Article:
tone poems. And like most musique concréte, "ftp:>snd>" is
not really about anything--though it is possibly a point of departure
for one to contemplate the act of listening to musique concréte
itself; the idea's significant contribution to art is making one
face technological innovation head on. Is "ftp:>snd>" enjoyable,
enlightening? Hardly. But as motivation to hear new, heretofore
unimaginable sounds, it is sufficient.
Someday, some electronic artist who wants to grapple with ideas
about e-culture will dazzle us with an electronic song that uses
technology as its basis, not necessarily as its only subject. DJ
Spooky isn't the one. For him technology is the be-all, end-all
of putting noise to tape in the first place. At the beginning of
"Grapheme: Ghetto of the Mind" off Subliminal
Minded: The E.P., Spooky takes an organic drum solo and
chops it into bits, leaving some notes bleeding in the air or stuttering
without pause. The effect is similar to what proponents of glitchwerks
pull off with broken CDs:
DE-DE. That's the sound. There's no drama. There's no dichotomy
between aggressive sounds and soft sounds; it's all white on white
The typical Spooky song brings the listener close to something
resembling art but then shuts the door in his face. At the beginning
of "The Revolution Will Be Streamed," off File
Under Futurism, an album of Spooky's remixes of tracks by
the Freight Elevator Quartet, synth gurgles and assorted bass tones
coalesce into a wonderful atmosphere for the big beats to step into.
The song appears to move in a logical direction, but then Spooky's
fingers apparently begin to twitch. Sensible melodies get stomped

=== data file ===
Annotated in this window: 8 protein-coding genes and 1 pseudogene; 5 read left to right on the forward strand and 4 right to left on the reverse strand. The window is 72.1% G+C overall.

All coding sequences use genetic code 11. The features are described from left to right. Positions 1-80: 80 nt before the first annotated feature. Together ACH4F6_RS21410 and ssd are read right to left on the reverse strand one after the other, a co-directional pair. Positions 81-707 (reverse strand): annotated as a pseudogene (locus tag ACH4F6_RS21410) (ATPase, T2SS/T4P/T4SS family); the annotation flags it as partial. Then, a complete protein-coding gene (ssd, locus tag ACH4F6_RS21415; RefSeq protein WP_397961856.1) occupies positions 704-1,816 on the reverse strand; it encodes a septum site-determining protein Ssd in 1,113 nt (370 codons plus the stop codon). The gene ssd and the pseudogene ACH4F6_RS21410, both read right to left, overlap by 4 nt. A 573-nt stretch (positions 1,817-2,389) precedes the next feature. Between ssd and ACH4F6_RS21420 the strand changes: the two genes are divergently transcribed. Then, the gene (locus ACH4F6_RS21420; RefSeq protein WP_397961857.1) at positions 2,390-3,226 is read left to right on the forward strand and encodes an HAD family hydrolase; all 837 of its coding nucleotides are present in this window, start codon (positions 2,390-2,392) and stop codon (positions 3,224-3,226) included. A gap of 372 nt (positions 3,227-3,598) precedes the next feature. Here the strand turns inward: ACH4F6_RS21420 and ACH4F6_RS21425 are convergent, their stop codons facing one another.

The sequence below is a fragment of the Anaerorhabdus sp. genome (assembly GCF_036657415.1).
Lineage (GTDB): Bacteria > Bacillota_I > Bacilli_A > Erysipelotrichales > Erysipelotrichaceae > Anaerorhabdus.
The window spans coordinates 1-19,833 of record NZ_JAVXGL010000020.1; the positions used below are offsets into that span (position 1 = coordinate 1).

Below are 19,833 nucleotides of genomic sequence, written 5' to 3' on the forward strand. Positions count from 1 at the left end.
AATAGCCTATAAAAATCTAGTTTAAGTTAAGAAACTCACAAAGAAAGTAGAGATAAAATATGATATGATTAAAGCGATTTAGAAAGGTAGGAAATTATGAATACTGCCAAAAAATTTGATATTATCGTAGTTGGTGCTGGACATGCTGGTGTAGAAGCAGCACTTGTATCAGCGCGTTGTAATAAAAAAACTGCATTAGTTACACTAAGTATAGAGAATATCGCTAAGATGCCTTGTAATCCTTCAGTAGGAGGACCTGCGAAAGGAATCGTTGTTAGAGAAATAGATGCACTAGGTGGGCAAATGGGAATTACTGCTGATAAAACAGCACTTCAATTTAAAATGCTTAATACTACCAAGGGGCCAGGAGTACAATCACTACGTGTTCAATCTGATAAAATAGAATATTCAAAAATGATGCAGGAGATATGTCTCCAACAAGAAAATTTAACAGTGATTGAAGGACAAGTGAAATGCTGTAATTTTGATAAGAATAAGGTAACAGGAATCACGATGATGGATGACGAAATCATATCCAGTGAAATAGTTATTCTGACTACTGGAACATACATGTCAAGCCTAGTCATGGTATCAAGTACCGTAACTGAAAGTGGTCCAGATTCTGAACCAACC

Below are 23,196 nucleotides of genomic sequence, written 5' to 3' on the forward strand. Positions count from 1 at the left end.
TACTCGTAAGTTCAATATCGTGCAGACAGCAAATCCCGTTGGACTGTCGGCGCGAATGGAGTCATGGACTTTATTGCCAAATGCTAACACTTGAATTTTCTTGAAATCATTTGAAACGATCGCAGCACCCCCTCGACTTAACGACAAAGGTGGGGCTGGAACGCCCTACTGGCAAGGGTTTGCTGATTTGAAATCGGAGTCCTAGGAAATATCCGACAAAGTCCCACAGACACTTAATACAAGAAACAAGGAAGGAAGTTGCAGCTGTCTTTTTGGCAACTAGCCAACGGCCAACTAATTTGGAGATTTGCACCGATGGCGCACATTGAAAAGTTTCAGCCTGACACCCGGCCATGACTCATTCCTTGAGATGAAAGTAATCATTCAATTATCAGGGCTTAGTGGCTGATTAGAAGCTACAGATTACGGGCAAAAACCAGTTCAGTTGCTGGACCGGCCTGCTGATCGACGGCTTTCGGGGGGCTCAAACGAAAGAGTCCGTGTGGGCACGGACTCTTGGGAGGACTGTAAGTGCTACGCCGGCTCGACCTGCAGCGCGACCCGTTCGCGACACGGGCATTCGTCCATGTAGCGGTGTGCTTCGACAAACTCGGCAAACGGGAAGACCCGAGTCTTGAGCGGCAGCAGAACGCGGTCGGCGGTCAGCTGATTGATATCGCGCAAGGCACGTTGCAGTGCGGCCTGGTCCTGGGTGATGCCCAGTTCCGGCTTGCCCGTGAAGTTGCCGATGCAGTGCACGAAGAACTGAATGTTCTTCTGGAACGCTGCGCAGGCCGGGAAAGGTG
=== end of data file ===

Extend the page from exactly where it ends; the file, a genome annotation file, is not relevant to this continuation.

on, groovy rhythms get deconstructed into crumbs and the entire
infrastructure of what was fast becoming a likeable song buckles
under so much pomo tinkering.
This isn't to say Spooky isn't musical. He can be. Most of his
tuneful songs, what with their extemporaneous raps and flowy, tangible
beats, reach out to the hip-hop fan. Spooky's critically acclaimed
Warfare is a blend of hip-hop and drum 'n' bass, and is
relatively accessible. But with every outing Spooky seems to fight
the conformist label. He has developed a persona for himself as
an outsider who breaks the boundaries of melody and harmony--and
who believes he can concoct or coerce melody out of any stack of
layered percussive effects à la John Cage. Having intellectualized
his way--self-consciously or not--to cult status, through various
writings and criticisms (he has contributed to ArtByte and
The Village Voice), Spooky is a flashpoint artist for any
discussion on adventurous (read: noisy) music making.
Yet Spooky can't be anything other than self-indulgent. What other
reason would he have for coming close to making music without actually
doing so other than for his own amusement or curiosity? The name
for this phenomenon is called "chickening out"; writing without
using verbs; crafting songs without music. While great for college
dissertations (or articles like this), this type of avoidance, in
music, amounts to a nose-thumb at people with ears and a desire
to listen to new stuff. But that's the culture of dissonance: full
of folk always shying away from facing a complexity or obstacle
(like writing a solid pop tune) yet never growing short of enough
adjectives to lament said obstacle's large weight and girth. Who
else would Spooky be "writing" songs like "ftp:>snd>" for if not
himself? We can't listen to them. They hurt. Then it must be for
the aliens. Who knows. Who cares.
Anthony Mariani is a freelance music journalist whose
work has appeared recently in The Village Voice, Vibe and